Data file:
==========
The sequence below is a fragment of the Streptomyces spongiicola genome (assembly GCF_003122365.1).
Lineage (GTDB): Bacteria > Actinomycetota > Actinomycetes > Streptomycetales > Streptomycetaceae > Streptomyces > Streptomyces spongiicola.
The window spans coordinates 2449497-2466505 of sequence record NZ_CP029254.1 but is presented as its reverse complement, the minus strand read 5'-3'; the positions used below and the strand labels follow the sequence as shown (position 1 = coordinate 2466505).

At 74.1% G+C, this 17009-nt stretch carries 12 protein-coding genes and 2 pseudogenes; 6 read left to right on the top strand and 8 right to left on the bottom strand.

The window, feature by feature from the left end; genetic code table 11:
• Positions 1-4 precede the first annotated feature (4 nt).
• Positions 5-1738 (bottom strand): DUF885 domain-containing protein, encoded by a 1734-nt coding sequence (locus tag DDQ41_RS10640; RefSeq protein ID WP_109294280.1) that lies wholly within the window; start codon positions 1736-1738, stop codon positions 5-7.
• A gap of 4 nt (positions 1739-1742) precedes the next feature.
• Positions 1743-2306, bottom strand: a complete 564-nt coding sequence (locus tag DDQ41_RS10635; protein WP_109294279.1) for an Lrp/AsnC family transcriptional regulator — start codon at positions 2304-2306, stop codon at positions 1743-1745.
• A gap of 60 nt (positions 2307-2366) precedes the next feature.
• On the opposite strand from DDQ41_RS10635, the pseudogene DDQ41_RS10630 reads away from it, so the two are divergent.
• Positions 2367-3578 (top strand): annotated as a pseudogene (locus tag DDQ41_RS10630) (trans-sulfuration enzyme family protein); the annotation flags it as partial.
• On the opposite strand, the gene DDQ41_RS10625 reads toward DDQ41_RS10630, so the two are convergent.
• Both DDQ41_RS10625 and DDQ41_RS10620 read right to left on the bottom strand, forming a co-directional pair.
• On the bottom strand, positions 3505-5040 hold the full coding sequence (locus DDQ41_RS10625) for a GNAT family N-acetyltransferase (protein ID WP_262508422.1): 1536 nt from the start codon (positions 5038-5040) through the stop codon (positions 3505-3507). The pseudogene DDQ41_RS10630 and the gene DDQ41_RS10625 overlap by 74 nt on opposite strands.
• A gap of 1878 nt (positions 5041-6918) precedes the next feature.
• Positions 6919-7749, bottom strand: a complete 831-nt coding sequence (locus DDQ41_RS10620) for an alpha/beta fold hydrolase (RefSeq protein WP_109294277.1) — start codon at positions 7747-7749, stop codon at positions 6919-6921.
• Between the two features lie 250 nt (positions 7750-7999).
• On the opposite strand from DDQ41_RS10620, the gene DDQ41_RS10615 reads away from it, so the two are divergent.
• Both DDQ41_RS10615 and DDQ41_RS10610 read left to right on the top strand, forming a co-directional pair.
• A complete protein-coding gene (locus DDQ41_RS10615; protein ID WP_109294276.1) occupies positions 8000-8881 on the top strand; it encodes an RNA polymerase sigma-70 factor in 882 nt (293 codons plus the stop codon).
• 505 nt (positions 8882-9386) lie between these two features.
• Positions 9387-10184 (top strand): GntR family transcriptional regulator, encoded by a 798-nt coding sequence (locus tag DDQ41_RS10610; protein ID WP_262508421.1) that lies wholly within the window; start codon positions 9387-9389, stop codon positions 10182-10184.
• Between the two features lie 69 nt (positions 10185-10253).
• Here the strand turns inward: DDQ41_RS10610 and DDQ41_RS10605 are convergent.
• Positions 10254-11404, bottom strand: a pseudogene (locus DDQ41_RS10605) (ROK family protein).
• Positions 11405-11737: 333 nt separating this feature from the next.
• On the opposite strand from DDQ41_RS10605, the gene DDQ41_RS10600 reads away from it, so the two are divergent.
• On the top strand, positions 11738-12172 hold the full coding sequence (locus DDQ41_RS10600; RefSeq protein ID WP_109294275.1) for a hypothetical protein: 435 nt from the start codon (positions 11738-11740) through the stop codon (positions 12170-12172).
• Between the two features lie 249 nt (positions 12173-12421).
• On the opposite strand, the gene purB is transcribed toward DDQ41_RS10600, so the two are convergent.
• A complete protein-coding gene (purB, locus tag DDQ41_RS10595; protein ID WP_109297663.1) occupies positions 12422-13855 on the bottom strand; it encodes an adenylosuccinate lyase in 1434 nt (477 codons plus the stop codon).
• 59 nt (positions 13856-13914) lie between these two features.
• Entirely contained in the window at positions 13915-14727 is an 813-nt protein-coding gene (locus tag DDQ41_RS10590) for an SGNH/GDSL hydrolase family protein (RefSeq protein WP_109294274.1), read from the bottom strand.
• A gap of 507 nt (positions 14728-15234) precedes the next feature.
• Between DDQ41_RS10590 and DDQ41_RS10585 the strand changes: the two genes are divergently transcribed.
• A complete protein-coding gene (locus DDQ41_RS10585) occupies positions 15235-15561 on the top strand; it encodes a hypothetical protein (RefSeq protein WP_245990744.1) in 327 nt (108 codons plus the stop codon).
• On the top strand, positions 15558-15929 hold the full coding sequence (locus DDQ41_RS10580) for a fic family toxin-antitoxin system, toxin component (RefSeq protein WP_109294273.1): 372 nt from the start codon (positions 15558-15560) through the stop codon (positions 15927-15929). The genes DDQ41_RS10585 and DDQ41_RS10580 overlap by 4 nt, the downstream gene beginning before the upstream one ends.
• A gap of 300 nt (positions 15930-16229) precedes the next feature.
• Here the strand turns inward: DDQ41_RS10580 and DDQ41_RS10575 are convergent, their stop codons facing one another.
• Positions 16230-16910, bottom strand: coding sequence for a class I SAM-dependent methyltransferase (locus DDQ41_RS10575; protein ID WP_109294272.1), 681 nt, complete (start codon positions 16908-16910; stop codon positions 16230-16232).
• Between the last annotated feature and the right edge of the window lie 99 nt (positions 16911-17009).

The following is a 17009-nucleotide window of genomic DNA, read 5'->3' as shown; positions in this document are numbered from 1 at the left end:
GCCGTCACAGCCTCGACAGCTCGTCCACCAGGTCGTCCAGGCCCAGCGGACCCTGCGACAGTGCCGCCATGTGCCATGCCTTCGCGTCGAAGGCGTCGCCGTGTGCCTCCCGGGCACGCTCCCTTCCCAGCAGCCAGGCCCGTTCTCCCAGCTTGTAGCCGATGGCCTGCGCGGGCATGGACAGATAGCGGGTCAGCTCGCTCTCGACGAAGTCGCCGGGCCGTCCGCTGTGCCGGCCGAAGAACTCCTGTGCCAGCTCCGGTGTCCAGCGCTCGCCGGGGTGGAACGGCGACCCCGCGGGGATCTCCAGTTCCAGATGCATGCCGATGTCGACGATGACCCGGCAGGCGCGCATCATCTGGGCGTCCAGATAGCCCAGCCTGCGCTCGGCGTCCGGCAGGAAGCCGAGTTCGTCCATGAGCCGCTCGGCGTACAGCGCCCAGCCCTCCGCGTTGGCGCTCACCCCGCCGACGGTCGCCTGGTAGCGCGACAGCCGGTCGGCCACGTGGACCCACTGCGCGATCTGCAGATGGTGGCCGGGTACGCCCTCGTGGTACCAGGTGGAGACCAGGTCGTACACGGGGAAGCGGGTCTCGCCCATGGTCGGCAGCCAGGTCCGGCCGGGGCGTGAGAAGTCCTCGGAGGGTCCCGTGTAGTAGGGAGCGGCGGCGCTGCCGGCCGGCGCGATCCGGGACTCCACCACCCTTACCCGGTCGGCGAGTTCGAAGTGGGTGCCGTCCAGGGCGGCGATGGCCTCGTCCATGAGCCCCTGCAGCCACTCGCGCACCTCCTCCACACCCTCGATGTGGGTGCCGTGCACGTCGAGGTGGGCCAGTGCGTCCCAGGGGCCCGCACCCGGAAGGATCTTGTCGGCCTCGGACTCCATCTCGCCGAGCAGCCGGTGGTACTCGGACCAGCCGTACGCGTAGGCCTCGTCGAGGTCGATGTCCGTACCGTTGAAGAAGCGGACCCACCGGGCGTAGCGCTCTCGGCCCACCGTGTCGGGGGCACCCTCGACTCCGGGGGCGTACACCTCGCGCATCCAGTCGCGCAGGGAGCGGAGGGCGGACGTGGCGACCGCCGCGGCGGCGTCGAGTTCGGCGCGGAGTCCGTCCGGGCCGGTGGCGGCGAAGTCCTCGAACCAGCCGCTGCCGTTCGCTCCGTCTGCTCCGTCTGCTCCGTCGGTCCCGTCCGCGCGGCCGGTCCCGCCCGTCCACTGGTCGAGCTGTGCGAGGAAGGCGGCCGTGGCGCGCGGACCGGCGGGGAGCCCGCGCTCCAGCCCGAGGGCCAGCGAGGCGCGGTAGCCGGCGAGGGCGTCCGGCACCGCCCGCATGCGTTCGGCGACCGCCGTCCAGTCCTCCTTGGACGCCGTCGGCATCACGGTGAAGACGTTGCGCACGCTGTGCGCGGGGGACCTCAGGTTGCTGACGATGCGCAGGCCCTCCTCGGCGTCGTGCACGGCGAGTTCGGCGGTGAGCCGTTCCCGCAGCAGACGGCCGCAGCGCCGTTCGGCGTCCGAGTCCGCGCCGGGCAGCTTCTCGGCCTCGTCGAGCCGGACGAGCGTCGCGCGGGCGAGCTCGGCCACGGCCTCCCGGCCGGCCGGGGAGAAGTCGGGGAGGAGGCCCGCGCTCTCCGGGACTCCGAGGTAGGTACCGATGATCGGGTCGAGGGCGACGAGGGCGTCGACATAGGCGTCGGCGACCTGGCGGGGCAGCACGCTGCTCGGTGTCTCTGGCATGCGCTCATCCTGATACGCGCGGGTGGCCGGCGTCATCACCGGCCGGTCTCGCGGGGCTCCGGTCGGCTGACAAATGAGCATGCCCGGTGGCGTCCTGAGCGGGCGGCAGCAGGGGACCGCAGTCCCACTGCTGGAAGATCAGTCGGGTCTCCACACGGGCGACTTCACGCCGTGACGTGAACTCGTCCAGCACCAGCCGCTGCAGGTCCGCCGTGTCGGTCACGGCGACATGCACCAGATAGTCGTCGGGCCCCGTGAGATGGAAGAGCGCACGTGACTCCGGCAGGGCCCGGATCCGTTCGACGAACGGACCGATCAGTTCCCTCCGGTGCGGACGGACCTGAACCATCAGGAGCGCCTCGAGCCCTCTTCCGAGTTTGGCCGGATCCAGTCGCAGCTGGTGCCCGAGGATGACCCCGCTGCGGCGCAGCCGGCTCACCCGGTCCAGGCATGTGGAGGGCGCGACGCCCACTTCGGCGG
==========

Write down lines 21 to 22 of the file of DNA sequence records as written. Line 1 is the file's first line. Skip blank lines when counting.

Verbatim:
• A complete protein-coding gene (locus DDQ41_RS10615; protein ID WP_109294276.1) occupies positions 8000-8881 on the top strand; it encodes an RNA polymerase sigma-70 factor in 882 nt (293 codons plus the stop codon).
• 505 nt (positions 8882-9386) lie between these two features.